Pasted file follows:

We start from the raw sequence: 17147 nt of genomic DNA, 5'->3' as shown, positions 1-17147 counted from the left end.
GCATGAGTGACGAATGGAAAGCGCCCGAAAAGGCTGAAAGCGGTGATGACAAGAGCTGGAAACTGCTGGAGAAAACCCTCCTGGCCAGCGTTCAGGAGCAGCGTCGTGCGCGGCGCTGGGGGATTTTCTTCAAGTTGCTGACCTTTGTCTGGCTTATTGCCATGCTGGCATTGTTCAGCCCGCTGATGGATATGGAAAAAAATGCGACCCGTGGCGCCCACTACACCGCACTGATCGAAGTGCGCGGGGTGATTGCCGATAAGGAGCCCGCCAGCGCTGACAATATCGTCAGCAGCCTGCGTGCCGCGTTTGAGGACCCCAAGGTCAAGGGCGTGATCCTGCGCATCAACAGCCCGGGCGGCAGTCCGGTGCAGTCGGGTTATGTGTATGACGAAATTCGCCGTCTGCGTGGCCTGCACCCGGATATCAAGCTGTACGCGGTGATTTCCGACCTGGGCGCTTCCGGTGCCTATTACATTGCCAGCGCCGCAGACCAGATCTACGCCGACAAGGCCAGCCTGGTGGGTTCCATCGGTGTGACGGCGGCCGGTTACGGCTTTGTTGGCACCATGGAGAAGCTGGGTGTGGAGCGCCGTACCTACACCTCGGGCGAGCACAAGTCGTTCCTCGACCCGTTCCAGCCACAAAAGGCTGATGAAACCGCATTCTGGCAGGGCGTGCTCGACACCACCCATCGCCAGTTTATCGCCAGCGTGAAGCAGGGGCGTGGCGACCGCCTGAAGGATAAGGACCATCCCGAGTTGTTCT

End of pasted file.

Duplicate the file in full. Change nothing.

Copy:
We start from the raw sequence: 17147 nt of genomic DNA, 5'->3' as shown, positions 1-17147 counted from the left end.
GCATGAGTGACGAATGGAAAGCGCCCGAAAAGGCTGAAAGCGGTGATGACAAGAGCTGGAAACTGCTGGAGAAAACCCTCCTGGCCAGCGTTCAGGAGCAGCGTCGTGCGCGGCGCTGGGGGATTTTCTTCAAGTTGCTGACCTTTGTCTGGCTTATTGCCATGCTGGCATTGTTCAGCCCGCTGATGGATATGGAAAAAAATGCGACCCGTGGCGCCCACTACACCGCACTGATCGAAGTGCGCGGGGTGATTGCCGATAAGGAGCCCGCCAGCGCTGACAATATCGTCAGCAGCCTGCGTGCCGCGTTTGAGGACCCCAAGGTCAAGGGCGTGATCCTGCGCATCAACAGCCCGGGCGGCAGTCCGGTGCAGTCGGGTTATGTGTATGACGAAATTCGCCGTCTGCGTGGCCTGCACCCGGATATCAAGCTGTACGCGGTGATTTCCGACCTGGGCGCTTCCGGTGCCTATTACATTGCCAGCGCCGCAGACCAGATCTACGCCGACAAGGCCAGCCTGGTGGGTTCCATCGGTGTGACGGCGGCCGGTTACGGCTTTGTTGGCACCATGGAGAAGCTGGGTGTGGAGCGCCGTACCTACACCTCGGGCGAGCACAAGTCGTTCCTCGACCCGTTCCAGCCACAAAAGGCTGATGAAACCGCATTCTGGCAGGGCGTGCTCGACACCACCCATCGCCAGTTTATCGCCAGCGTGAAGCAGGGGCGTGGCGACCGCCTGAAGGATAAGGACCATCCCGAGTTGTTCT